Monday, June 15, 2009


Well. Having a yarn in the stash for 2 years before getting a FO is not uncommon. Nor is working on a project for 2 years before getting a result you like. Right? It might seem a little crazy to non-knitters to struggle to find 'the perfect' design, to work hard at versions that only get ripped out, but you knitters understand, right?
Two years ago, after my breast reduction, a local knitterly friend dropped by with a ball of beautiful Socks That Rock lightweight, already wound up ready to knit. For awhile I let it brew and steep, usually on my desk where I could admire it frequently. STR (at that time) was not easy to get in Ontario, and I'm not a big internet yarn buyer. My attempts at perfect socks with other high end sock yarns did not turn out as desired. So, I was cautious. I spent hours looking at patterns. Finally, the day came when I dropped a tin of apple juice on my toe and headed for the ER. I printed up a pattern, grabbed the yarn, and went off.
The pattern I picked was "Drunken Bees". It took me only a couple rows to realize it was not right with this yarn, and I did eventually knit it as the olive Kroy socks I posted here and on Ravelry. I ripped out the few patterned rows and kept knitting in the ribbing, as I was still at the ER. I was enjoying the yarn, the easy pattern, and the way the yarn striped diagonally.

Until. It changed. Suddenly there were vertical pools of colour. I kept knitting, hoping that the change was only temporary. These pictures are of one sock, 'front' and 'back'.
You can see how each colour area is actually made up of one row stripes of two colours. I liked the two shades of blue/turquoise, and the blue/fuchsia, but the yellow/lavender wasn't doing it for me.
I had an idea to try entrelac this time, and started off based on those cover socks from Interweave Knits a few years ago. Gauge was a bit of an issue, but I didn't want to alter the pattern too much. Getting the heel in the right spot was a bit of an issue. I started changing needle size as I felt I had started off too small and tight. The 'pooling' was really neat at the beginning, but then suddenly changed. I kept going for awhile, hoping it would change. But coupled with all the other issues (I hadn't kept track of the needle changes, size wasn't perfect, they felt too lumpy and not stretchy), I gave up again.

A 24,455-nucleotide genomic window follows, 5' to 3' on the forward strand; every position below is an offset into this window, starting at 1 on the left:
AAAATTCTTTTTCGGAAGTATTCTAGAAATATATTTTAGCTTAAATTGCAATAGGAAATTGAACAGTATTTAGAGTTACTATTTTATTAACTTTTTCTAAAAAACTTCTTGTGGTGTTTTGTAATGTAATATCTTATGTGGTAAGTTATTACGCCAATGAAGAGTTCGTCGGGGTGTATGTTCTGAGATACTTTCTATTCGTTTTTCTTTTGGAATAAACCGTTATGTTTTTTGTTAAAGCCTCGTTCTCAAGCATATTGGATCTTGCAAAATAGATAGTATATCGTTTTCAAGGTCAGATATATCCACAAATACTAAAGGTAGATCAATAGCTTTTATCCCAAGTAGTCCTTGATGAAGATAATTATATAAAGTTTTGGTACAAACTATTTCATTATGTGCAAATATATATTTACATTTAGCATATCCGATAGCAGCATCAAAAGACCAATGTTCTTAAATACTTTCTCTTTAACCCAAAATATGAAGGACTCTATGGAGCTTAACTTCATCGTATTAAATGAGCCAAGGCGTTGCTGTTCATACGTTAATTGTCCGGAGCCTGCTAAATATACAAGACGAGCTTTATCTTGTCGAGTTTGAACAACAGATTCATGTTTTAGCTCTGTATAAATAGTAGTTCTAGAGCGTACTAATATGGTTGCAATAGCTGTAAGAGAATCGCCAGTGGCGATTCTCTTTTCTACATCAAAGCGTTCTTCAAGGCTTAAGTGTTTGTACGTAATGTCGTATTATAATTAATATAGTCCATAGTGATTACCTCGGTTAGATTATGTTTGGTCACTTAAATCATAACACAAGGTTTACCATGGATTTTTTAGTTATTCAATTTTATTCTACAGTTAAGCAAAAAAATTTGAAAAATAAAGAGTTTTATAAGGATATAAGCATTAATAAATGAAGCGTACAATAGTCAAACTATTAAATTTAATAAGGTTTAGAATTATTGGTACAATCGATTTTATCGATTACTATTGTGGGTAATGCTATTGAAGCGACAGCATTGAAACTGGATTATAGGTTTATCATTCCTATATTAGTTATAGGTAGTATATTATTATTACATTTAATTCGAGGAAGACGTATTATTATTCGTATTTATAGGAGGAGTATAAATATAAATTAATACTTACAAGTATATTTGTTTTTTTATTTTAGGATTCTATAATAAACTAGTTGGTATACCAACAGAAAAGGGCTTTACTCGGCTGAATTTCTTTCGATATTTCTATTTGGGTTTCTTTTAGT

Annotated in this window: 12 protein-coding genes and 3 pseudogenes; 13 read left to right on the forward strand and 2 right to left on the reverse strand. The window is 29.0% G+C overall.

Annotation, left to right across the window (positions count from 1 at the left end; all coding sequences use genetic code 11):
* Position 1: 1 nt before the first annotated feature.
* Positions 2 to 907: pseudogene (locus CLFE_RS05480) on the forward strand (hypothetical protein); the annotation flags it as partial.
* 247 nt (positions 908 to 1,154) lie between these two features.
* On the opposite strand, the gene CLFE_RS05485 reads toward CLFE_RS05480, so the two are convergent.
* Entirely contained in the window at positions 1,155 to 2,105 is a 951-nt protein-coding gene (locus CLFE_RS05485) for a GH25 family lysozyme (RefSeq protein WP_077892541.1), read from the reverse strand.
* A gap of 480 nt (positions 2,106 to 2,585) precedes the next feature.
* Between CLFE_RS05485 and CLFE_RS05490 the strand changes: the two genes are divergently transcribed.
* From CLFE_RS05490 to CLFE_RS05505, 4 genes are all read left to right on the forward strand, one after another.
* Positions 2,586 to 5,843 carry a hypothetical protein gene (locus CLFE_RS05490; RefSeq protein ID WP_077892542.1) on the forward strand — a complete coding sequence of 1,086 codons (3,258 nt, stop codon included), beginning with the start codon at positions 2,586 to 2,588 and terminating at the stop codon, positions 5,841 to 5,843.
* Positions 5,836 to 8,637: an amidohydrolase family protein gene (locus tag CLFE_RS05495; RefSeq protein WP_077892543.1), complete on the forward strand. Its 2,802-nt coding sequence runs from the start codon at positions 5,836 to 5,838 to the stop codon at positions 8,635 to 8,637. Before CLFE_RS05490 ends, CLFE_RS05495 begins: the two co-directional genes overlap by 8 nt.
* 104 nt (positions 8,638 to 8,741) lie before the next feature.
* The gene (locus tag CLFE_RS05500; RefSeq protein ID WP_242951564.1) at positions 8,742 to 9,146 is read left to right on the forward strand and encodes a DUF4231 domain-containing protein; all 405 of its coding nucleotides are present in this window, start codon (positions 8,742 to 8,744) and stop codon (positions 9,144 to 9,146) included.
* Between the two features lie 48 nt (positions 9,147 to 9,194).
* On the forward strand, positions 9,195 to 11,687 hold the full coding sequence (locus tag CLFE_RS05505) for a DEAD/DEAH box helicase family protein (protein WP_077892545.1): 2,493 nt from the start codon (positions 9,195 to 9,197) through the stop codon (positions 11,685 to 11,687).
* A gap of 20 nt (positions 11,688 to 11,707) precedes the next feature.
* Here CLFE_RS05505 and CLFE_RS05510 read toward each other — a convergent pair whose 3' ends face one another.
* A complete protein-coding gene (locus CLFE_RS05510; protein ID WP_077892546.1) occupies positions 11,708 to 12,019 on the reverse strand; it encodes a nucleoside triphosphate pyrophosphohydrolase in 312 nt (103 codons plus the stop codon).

I felt a little defeated. I'd knit a whole leg, ripped it, knit a whole foot, ripped it. There definitely seemed to be something funky with the dye job that changed how the colours patterned partway through the skein.

But, I wasn't giving up. This time, after learning two at once on one circular needle, I started toe up; both on one needle. I just knit plain. And loved it. I did a few increases on the top of the foot--and both socks were the same now, LOL. Then it came heel time. I don't really like short row heels, but I thought the adding the extra sts to the top of the foot would help. But I suddenly changed my mind and thought I should try one of the toe up, heel flap style heels out there; many found on I picked the slipped stitch heel because it was most similar to the top down heel flap I do, and the stitch numbers matched mine. I worked the heel on both, then started up the leg. I had tried it on right after the heel, but it's hard to tell exactly how it'll fit. After a bit more, I realized the heel was clearly too big, so I ripped them both back again. This was at Easter. Or was it March Break? I was at my parents....let's split the difference and call it end of March, LOL.
Because of the type of heel, and adding gusset increases, the colour patterning does change. The socks had looked totally different than what I had been knitting the other two times!
I switched from the slipped sts of the heel to ribbing those sts to go up the back of the leg for some interest.
And again, the yarn suddenly changed!! You can see on my calves where it goes from little stripes to an arrow shape. Oh well! LOL.
To blend the back ribbing in with having ribbing all the way around, I gradually shifted the ribbing over two sts on each edge. I did it like doing a two stitch cable--without a cable needle. I had envisioned the whole ribbing becoming angled, for some reason, but that didn't happen; it just moved over on an angle. I did increase needle size as I went up the leg instead of increasing sts, but the colour changes happened before that anyway. I don't know if you can click to make the picture bigger? You can certainly see the colour change on the legs! Oh well.

The feet are still a little long, and I do have some ankle wrinkles, but I'm not changing anything now. They are warm, and cosy and soft and squishy. They've actually been done for a month or so. The feet look so different than the other two attempts! I love them!
I think next time I try toe up, I will start with the full foot sts as a provisional cast on. Then, after doing the heel and some of the leg, I will go back, and knit the toe downwards, for a perfect fit. Then go back and finish the leg to use up all the yarn. With these socks, I had just a little butterfly of yarn left; hopefully I won't have to use it to darn, but I'll keep it just it case.

Thank you again, Cindy, for the great yarn, and the great memories of trying to get the perfect socks. When I wear them, I think of you, the surgery, the apple juice, the second cruise (worked a little bit but I didn't have the right page of the pattern with me), time at my parents...and that it IS okay to change your mind, and that it IS okay if you still don't get exactly what you expected, LOL. If you're not happy with a project, rip it out and try again! I'm glad I did!!

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